tab_data(data,["ch1","ch2"]);



      });

      }

      Delete
    3. So in other words
      value: row[column] returns a value of undefined
      value: row[0] returns the first value in the row
      value: row[1] returns the second value in the row

      I don't understand why row[column] doesn't return the value in that row with column id of column.

      Delete
  5. Hey,

    I have looked at quite a few of your tutorials so far, and they are great help. Thanks for taking the time to do them.

    I am a novice when it comes to visualisation tools and scripting. So my question is I currently have a .csv file containing multiple types of data, for example and Id, latitude, longitude, time/date.

    By the time I finish my project I want to have various graphs/types of graphs showing these different data types. How can I go about visualising exactly what I want to for a specific graph, say Id and time/date, on a graph while ignoring everything else in the .csv It may seem like a silly question but I am a novice :P.

    And do you know of any sources, or places where I can read up on code, to make my graphs look appealing. I have to present my findings and plane black graphs probably won't look the greatest.

    Cheers

    ReplyDelete
    Replies
    1. Thanks!

      http://thecodingtutorials.blogspot.com/2012/08/using-multi-column-data-with-d3-part-1.html

      Google. Common sense. If you're unable to generate ideas in your head, look at other graphs on the web that you like and try to replicate them.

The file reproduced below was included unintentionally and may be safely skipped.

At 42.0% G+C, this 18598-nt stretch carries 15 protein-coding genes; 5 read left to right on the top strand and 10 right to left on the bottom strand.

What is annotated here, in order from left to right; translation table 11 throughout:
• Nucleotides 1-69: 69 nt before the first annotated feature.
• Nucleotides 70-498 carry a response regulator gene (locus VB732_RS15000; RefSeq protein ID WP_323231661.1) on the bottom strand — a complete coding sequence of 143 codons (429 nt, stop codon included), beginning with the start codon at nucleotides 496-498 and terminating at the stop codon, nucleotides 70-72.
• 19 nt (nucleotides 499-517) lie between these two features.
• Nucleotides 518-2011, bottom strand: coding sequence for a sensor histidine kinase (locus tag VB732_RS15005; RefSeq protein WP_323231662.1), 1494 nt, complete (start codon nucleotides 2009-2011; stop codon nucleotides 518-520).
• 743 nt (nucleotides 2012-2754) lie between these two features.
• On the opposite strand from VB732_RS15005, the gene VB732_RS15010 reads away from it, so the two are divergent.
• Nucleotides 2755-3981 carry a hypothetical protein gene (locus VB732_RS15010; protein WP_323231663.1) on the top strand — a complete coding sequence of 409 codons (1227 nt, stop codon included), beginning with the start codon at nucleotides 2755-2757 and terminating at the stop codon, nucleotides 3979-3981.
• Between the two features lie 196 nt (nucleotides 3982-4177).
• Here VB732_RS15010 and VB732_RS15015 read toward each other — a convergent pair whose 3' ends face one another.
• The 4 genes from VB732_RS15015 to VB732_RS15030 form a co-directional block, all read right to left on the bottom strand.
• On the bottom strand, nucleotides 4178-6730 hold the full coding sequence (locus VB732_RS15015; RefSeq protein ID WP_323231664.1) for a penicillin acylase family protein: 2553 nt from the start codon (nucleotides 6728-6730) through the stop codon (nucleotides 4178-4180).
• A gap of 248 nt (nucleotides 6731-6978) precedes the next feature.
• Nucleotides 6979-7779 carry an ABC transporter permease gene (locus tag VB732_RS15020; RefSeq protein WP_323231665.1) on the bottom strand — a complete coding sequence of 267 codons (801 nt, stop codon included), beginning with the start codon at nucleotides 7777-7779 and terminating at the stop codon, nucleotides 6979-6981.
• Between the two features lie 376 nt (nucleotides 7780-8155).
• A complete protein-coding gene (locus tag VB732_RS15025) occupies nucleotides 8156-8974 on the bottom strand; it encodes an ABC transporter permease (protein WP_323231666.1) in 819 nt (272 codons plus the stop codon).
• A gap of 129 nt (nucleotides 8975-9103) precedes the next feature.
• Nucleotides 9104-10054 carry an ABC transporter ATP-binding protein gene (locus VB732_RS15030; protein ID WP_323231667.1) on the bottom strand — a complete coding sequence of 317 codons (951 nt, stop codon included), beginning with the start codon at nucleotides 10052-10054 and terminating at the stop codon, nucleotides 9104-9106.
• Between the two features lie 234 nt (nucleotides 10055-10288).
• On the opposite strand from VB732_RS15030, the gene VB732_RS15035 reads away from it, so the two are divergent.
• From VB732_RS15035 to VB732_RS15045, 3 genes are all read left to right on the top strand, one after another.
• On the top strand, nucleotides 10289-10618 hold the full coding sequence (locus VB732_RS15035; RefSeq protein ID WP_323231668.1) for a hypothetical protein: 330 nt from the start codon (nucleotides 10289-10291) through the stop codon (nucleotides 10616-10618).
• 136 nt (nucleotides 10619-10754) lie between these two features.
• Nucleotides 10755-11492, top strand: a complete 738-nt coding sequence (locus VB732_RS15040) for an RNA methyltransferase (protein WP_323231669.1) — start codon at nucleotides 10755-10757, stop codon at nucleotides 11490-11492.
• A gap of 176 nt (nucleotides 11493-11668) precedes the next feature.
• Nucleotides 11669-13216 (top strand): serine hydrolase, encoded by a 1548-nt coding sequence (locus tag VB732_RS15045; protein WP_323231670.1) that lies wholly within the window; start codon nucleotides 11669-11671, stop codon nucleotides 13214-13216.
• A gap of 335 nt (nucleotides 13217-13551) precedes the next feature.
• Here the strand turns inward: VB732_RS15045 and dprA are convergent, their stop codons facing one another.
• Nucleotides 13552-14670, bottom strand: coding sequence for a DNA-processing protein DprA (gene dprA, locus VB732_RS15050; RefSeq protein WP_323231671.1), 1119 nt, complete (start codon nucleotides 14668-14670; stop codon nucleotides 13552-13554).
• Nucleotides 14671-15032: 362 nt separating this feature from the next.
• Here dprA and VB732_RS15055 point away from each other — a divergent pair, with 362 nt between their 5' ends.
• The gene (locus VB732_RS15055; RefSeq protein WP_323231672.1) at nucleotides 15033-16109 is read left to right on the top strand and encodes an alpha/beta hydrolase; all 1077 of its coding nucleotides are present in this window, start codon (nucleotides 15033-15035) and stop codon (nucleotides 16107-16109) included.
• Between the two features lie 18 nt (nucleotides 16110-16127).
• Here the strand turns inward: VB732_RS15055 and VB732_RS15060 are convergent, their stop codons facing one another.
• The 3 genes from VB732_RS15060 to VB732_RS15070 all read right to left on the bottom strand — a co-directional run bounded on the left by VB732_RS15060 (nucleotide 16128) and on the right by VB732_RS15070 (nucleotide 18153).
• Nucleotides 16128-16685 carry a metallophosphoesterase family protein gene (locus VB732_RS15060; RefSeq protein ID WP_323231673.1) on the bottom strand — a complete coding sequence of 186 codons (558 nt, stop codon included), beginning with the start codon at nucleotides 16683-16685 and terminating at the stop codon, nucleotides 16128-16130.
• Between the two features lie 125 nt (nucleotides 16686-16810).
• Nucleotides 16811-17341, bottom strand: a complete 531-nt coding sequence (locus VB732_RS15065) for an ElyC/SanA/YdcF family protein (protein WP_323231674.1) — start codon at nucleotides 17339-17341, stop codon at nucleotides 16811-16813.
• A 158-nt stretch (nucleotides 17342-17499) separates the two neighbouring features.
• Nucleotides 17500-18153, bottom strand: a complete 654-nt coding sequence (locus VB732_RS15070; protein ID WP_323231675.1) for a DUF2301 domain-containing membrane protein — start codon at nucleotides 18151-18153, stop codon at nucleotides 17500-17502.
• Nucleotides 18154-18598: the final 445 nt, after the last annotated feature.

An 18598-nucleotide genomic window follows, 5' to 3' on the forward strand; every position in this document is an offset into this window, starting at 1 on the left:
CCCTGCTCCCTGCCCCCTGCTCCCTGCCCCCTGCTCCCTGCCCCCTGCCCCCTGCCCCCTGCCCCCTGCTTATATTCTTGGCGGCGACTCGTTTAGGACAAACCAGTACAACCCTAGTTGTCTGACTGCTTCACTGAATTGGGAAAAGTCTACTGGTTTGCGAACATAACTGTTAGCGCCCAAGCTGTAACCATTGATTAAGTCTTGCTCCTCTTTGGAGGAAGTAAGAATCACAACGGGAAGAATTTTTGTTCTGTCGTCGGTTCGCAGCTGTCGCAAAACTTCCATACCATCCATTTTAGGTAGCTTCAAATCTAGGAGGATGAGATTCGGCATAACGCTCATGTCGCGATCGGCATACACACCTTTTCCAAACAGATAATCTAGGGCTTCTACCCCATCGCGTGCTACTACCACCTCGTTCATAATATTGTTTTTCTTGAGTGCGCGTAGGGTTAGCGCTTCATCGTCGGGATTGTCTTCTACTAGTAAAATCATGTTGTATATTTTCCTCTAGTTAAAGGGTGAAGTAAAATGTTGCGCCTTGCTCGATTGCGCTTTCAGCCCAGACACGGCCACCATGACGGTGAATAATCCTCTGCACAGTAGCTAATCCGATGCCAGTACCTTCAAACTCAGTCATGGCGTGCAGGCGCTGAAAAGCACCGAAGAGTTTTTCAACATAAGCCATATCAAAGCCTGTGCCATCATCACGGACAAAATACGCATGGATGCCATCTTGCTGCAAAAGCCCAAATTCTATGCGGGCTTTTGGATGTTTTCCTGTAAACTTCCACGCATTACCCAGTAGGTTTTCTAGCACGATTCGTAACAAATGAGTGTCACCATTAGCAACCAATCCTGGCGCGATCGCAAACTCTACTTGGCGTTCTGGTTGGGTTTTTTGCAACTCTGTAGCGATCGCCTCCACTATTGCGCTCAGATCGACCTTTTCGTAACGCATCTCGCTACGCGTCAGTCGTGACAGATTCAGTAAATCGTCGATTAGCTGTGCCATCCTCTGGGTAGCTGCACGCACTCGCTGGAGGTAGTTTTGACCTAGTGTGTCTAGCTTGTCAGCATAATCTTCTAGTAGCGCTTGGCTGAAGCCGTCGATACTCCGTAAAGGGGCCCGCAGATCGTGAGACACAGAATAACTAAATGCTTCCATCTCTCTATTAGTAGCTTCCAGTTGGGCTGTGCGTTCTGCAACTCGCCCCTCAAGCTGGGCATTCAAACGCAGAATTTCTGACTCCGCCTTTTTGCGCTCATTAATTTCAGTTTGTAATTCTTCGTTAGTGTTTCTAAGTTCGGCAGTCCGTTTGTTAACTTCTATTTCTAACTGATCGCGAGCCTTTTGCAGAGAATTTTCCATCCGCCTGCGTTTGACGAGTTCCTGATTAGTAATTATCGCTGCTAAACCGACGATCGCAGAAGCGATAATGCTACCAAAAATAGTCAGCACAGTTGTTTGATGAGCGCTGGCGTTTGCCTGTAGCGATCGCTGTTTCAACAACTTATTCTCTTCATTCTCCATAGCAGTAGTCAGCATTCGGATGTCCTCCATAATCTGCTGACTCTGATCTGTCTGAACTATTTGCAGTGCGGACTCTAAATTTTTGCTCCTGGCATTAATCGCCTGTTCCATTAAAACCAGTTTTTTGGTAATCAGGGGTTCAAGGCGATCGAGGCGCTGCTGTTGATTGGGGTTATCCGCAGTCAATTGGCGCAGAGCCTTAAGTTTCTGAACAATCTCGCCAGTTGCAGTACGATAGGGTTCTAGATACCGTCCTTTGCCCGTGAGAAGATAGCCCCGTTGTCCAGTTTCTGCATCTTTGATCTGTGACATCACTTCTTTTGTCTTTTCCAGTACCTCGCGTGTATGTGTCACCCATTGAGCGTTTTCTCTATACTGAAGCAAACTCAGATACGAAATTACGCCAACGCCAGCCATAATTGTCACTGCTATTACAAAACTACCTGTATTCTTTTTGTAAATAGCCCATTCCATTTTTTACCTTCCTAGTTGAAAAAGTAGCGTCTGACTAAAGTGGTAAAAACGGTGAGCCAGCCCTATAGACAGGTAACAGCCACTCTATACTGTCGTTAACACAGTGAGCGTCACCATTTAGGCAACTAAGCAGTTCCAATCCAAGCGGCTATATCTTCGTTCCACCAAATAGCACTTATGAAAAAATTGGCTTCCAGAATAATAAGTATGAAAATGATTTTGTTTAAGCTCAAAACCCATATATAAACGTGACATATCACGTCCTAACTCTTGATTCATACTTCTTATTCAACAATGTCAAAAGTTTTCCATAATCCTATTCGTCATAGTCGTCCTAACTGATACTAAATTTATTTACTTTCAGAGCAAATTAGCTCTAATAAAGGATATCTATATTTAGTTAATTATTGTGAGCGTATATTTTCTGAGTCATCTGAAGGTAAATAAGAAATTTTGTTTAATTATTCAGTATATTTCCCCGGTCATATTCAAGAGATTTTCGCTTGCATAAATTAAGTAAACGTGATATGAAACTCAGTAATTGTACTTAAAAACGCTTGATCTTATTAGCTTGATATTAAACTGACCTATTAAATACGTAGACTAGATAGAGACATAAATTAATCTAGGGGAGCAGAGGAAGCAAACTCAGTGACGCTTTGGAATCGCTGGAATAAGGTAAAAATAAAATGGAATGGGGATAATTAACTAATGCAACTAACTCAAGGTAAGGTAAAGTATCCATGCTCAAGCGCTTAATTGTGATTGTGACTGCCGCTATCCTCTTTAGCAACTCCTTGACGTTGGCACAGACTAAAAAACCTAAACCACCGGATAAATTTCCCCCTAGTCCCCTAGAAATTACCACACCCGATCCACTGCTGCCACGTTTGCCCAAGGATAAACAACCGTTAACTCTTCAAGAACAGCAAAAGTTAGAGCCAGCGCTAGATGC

- Andrew

      Delete
  6. Hi Andrew,

    Great tutorials, they're really helping me get a grasp of d3!

    Quick question -- I've copied your code and downloaded your data.csv file and placed it in the same folder as my html file. However, the page appears unable to load the csv file. If I place an alert(unparsedData); directly after calling the csv file with d3.text("data.csv", function(unparsedData), I get a javascript "null" alert messsage. Any idea for what could be going wrong? I'm assuming that I should have the data.csv file in the same folder as my html file. I've also tried calling the csv file from your url, but that doesn't work either. Any thoughts? Thanks!

    ReplyDelete
    Replies
    1. Thanks!

      If you've copied my code and it's not working, then I see 3 potential problems:

      1. The browser you're using sucks.
      2. Something else on the page is causing my code not to work.
      3. You didn't copy it properly (wrong place, missing character(s), or etc.).